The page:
Asia’s Island Nations Need Satellite Internet – The Diplomat
A “trail of bright lights” in the night sky is making governments around the world nervous.
The network of communications satellites, known as Starlink, proved to be a lifeline for Ukraine after Russia invaded the country in February 2022. Without space-beamed internet, “we would have been losing the war already,” a Ukrainian platoon commander told the Wall Street Journal.
But Starlink, operated by the company SpaceX, has also courted controversy. In September 2022, Ukraine’s request to activate coverage near Crimea was denied, raising questions about the role of tech companies in combat zones. Elon Musk, the founder of SpaceX, waded into another minefield last week when he offered to “support connectivity” to aid organizations in Gaza.
Musk insists the satellite internet service is a benign “civilian system.” “Starlink was not meant to be involved in wars. It was so people can. . . do good peaceful things, not drone strikes,” he told the author of a recently published biography.
When SpaceX began assembling the network in 2015, the goal was to operate a system that would deliver high-speed internet to parts of the world that lacked physical infrastructure, such as fiber optic cables. In a 2016 speech, SpaceX President Gwynne Shotwell said: “Let’s build little communications satellites and provide global broadband capability for reasonable prices.”
Island nations in the Asia-Pacific are a prime market for satellite internet, and Starlink has expanded its presence in the region. The service is available in Japan, the Philippines, Malaysia, Australia, and New Zealand. In a statement, the president of KDDI, Starlink’s local partner in Japan, noted that the service was well-suited for a country with “16,000 mountains and 6,000 islands.”
Southeast Asian nations like Indonesia are also ideally situated for satellite internet. Starlink’s network is clustered at the equator, delivering a stronger signal to subscribers at lower latitudes. Further, the system’s low-earth orbit ensures “low latency,” meaning data transmission is faster than with traditional geostationary satellites.
The Indonesian government is a potential customer. Health Minister Budi Gunadi Sadikin wants to bring satellite internet to community healthcare centers in far-flung regions like Papua. Over 20 percent of the country’s rural health clinics lack internet access. “This is our effort to ensure equitable health services in the country,” explained Sadikin.
But Starlink faces regulatory and bureaucratic hurdles in Indonesia, especially in the direct-to-consumer market. “SpaceX’s presence has the potential to harm local businesses,” warned a Jakarta Post opinion piece, which suggested that the California-based company made a state-owned telecommunications conglomerate “uneasy” by directly lobbying the Ministry of Communications and Informatics.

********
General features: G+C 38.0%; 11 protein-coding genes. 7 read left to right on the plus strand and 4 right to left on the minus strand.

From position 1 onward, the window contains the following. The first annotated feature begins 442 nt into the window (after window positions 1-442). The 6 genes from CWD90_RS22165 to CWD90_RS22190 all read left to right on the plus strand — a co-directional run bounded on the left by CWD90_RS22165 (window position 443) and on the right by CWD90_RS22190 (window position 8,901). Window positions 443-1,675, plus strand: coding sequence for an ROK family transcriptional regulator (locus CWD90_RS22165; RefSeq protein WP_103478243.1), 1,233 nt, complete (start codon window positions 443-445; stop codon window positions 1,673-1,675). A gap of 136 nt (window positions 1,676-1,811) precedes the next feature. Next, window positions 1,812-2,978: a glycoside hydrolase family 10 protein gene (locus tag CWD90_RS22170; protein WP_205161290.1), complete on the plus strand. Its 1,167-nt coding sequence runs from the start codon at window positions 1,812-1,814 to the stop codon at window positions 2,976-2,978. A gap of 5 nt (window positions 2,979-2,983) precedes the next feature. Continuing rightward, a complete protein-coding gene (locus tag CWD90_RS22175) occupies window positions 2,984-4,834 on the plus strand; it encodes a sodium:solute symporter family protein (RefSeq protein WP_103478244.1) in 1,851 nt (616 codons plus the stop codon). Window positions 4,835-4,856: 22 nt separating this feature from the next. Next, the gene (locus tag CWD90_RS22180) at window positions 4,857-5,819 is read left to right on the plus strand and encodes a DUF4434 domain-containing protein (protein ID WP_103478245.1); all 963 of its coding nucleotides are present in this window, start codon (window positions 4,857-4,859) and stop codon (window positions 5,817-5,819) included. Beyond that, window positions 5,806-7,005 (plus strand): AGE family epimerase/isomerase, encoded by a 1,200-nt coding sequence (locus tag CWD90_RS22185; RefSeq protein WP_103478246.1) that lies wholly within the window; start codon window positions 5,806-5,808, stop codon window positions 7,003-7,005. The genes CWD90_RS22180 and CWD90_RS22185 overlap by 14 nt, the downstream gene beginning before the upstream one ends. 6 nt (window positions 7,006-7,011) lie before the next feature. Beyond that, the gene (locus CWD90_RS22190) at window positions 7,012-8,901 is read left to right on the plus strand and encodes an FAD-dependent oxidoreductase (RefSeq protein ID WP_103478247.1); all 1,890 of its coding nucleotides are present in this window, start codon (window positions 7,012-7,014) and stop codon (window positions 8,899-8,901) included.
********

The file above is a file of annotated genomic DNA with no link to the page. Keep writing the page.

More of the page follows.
The communications minister assured local internet providers that SpaceX would not receive preferential treatment and would be subject to local licensing requirements. SpaceX reportedly rejected the ministry’s conditions. The company’s executives often negotiate directly with heads of government on dismantling barriers to market entry.
Malaysia recently exempted SpaceX from protectionist laws restricting foreign ownership of domestic internet companies. Prime Minister Anwar Ibrahim promised Musk a level playing field free of “nitty gritty bureaucratic encumbrances.”
SpaceX can be a tough negotiator partly because the company has yet to generate a consistent revenue stream. In a 2019 interview, Shotwell said, “I’m pretty sure we can launch satellites into orbit,” but added that the long-term challenge was financial viability. SpaceX posted a loss in 2022 but appears to have bounced back. Last week, Musk announced that the company had “achieved breakeven cash flow” and had reached another milestone: “Starlink is also now a majority of all active satellites.”
Early this year, a small archipelago within Taiwan’s territorial waters suffered an internet outage that lasted nearly two months, after Chinese vessels damaged two undersea internet cables near the Matsu Islands. Residents relied on microwave radio transmission during the internet blackout.
The incident highlighted Taiwan’s acute vulnerability to cable disruption.
But Musk’s close business ties with China may have forced the ROC (Republic of China) government to consider options other than Starlink. Taiwan contracted with British provider OneWeb in June for backup satellite internet service.